Monday, 19 January 2009

10 reasons to visit Greece or Croatia

Greece and Croatia are two countries with endless coastlines and plenty to do beyond the beach. Now they are also offering seriously smart places to stay. Our comprehensive guide will help you make the most of them this summer.

and Croatia might seem unlikely bedfellows in a travel feature, but their selling points as summer holiday destinations have much in common. The big draw in both countries is an endless, multi-faceted coastline - not least a multitude of islands (some 6,000 in the case of Greece, 1,200 for Croatia). Some are ideal for laid-back, stay-put holidays, others beg to be explored on island-hopping itineraries by ferry or yacht. Both countries also offer enticing diversions away from the beach (which is particularly important in Croatia's case, since its beaches are generally not great) - from superb ancient sites to elegant Venetian ports.

Moreover, the two Mediterranean destinations are undergoing a rapid rise in accommodation standards. Seriously smart five-star hotels and trendy boutique pads were rarities in Greece a decade ago, but are becoming fairly commonplace.

Meanwhile, Croatia is transforming its tourism from the mass market (which it was in the 1980s, before the Balkan wars put what was then Yugoslavia off limits to holidaymakers) to the more upmarket. Not for nothing has Croatia's Dalmatian coast been dubbed "the new Riviera", and its Istria peninsula "the new Tuscany".



Providing you avoid the city in the peak summer months, when many shops and restaurants are closed and it's often unpleasantly hot, Athens makes a tempting stopover on the way to the Greek islands. In the past few years, Greece's capital has undergone a remarkable makeover, largely thanks to the catalyst of the Olympic Games. As well as a new international airport, a much extended metro and a new tram system, the city is less polluted and the centre has become much more pedestrian friendly - you can now walk right round the Acropolis and Agora on traffic-free streets. Many hotels were freshened up for the Olympics, and there are new designer hotels.

Mainland fly-drives

Despite the mainland's plethora of classical sites and stunning scenery, tour operators generally give cursory details about fly-drive options.

Most of its tailor-made fly-drive business is to the Peloponnese. It recommends staying in the cobbled village of Dhimitsana and exploring the verdant Arcadia region, rather than belting along the coastal highway to Olympia. Sunvil also offers the mountainous Epirus region (excellent walking and stunning old villages in Zagori), and central and northern Greece. Accommodation is mostly in characterful two- or three-star hotels. Combining a stay in a beach resort with a tour is encouraged.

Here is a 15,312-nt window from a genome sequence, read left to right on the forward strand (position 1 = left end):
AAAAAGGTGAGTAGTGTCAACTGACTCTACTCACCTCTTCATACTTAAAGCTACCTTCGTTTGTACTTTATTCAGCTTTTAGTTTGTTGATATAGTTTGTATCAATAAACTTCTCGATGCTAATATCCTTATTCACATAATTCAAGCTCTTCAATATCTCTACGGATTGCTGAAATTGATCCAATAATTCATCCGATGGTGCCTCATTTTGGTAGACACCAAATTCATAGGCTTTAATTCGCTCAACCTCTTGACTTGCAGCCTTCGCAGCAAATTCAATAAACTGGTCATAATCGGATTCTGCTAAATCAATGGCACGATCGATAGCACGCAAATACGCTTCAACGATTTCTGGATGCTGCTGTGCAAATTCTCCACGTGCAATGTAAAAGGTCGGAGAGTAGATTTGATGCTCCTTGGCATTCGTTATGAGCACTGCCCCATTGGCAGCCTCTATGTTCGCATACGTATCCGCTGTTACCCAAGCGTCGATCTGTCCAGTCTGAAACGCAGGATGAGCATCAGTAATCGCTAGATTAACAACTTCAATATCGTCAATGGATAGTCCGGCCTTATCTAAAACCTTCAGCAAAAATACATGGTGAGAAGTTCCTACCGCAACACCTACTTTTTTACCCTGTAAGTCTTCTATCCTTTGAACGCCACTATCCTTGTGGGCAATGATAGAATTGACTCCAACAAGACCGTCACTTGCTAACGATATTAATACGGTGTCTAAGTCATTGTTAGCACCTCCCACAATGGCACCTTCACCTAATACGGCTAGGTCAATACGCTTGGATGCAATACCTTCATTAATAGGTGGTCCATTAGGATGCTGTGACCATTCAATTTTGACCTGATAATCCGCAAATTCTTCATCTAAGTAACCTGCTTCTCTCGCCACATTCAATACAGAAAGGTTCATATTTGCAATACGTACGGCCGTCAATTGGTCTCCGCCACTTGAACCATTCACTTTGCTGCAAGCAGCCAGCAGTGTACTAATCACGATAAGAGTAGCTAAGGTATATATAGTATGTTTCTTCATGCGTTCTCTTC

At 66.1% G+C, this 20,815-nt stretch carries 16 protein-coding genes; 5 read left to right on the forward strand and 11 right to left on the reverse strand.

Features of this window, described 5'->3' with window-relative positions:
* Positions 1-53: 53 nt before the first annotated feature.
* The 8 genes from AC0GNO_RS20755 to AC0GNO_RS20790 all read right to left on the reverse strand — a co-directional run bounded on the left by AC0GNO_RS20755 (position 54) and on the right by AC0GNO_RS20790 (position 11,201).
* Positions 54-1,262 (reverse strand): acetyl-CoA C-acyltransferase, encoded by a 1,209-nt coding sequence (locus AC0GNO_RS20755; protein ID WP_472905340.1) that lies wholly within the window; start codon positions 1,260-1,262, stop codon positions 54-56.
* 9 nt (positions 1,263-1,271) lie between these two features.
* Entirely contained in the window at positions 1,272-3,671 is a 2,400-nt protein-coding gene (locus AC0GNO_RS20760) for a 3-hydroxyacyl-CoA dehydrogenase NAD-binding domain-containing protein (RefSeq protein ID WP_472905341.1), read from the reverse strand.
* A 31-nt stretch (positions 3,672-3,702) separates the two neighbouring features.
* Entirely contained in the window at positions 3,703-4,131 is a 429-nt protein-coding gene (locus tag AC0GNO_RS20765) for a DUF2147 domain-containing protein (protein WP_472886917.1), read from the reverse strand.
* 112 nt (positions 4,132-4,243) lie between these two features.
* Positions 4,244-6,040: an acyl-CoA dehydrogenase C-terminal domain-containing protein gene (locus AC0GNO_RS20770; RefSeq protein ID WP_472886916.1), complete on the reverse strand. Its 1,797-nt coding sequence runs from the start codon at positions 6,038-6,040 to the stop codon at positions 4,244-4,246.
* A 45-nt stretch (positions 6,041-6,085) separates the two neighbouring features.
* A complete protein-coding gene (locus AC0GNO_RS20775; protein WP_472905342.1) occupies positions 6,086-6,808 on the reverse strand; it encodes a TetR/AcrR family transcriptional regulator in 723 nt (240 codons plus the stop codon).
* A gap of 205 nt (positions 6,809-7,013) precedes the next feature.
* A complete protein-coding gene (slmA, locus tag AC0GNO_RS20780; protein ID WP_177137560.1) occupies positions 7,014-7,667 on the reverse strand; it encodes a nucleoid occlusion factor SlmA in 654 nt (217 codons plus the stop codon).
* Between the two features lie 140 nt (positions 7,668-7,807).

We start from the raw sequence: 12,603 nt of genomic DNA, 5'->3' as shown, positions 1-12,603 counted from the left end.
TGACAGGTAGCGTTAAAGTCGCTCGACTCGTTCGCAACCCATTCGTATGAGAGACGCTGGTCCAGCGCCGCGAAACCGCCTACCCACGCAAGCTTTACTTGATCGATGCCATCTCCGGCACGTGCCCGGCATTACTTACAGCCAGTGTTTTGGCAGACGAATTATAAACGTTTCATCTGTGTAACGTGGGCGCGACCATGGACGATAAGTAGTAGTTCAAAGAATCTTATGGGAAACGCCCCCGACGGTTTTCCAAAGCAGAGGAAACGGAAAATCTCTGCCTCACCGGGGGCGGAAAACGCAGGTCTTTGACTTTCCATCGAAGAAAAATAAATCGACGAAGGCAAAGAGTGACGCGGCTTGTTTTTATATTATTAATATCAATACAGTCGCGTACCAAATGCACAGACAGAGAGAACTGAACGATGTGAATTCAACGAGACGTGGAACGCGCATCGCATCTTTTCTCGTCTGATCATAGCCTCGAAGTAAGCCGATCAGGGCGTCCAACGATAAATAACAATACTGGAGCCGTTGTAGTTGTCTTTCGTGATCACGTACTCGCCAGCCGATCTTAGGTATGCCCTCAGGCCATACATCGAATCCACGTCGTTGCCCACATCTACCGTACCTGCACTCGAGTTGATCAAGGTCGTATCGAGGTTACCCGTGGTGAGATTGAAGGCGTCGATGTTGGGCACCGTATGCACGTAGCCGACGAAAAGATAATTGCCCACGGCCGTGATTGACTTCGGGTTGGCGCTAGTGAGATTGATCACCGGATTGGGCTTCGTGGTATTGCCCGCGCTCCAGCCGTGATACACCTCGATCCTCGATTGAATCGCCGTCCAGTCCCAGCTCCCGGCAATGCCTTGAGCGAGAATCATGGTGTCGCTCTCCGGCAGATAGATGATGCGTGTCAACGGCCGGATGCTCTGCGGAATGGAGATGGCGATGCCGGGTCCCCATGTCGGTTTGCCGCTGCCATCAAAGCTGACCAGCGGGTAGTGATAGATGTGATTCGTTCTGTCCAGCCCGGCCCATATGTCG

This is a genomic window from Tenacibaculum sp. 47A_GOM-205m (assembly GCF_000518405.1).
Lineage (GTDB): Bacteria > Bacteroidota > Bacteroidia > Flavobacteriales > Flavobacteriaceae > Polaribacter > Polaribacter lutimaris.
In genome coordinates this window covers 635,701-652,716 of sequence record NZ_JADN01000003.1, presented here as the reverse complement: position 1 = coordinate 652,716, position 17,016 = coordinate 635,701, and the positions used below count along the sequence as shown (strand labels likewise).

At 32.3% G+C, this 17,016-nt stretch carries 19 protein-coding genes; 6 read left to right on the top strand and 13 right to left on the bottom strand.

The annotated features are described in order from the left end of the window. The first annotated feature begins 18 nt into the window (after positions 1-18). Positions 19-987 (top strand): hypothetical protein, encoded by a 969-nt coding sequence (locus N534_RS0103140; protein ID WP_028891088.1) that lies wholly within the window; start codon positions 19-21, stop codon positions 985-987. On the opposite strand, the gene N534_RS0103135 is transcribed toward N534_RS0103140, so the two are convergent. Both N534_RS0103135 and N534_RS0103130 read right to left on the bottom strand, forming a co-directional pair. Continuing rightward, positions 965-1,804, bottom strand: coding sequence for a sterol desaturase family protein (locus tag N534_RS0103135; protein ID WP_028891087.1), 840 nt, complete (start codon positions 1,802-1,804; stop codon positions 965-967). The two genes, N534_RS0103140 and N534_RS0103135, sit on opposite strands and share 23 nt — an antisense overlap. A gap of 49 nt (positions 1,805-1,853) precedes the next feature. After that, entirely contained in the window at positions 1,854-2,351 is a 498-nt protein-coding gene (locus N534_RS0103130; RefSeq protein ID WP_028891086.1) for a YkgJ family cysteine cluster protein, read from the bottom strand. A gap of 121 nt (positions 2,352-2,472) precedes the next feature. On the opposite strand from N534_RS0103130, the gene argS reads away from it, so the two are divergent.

With the tragic deaths of two children from carbon monoxide poisoning in one of its hotels in October, Corfu has come in for a lot of bad press. Yet the Ionian island is likely to be in great demand this year, thanks to new flights with British Airways from May.

The scheduled services will suit one segment of the island's clientele to a T. While the far south is Club 18-30 territory, the mountainous north-east coast has become such a favoured destination for upmarket villa holidays it has been nicknamed Kensington-on-Sea. Many villas have quiet, private locations, stunning views across the narrow straits to Albania, and are in walking distance of a sheltered (normally pebbly) cove or beach. The island is the top seller for the villa specialists Meon Villas and CV Travel.


This Cycladic island will be a possible long-weekend destination this summer, thanks to new twice-weekly British Airways flights from Gatwick (see ''Getting there''. A magnet for party-till-dawn types, including lots of celebrities, Mykonos is Greece's most glamorous island.

There are plenty of boutique hotels to choose from, such as the Mykonos Theoxenia.


This former leper colony, just off Crete's north-east coast, was the setting for The Island, last summer's best-selling novel by Victoria Hislop.

You can visit the tiny and uninhabited islet while staying on the mainland opposite at the clifftop Blue Palace. One of Crete's newest luxury hotels (there's a fancy spa, and many rooms have private infinity pools), it is emblematic of the island's shift to upmarket holidays - a clutch of other five-star properties is down the road at Elounda.



To get to Istria cheaply, travel articles used to recommend flying with no-frills airlines to Trieste in Italy, or even to Ljubljana in Slovenia. Such roundabout methods are no longer necessary, thanks to Ryanair's thrice-weekly flights from Stansted to Pula (on the tip of the Istria peninsula), which started last October, and, also new last year, EasyJet's seasonal flights to Rijeka (on the Kvarner Gulf, but an easy drive to Istria) - see ''Getting there'' for more details.

Tourism is booming in Istria's interior which, with its wooded, fertile and undulating countryside punctuated by medieval hilltop towns, has been dubbed "the new Tuscany". Villas and agroturizam (farm holiday) projects are cropping up everywhere, and the cuisine (hearty central European fare mixed with Italian influences) can be excellent - truffles are a speciality, and local wines can be very drinkable.

The coast, though mass-market in places, is a draw, too. Pula has one of the best-preserved Roman amphitheatres in existence and Rovinj is a delightful old Venetian port with far more of an Italian than a Balkan air (the Hotel Villa Angelo d'Oro - once a bishop's palace, is highly recommended).

1 comment:

  1. At either of these destinations a stay in a villa is a must!

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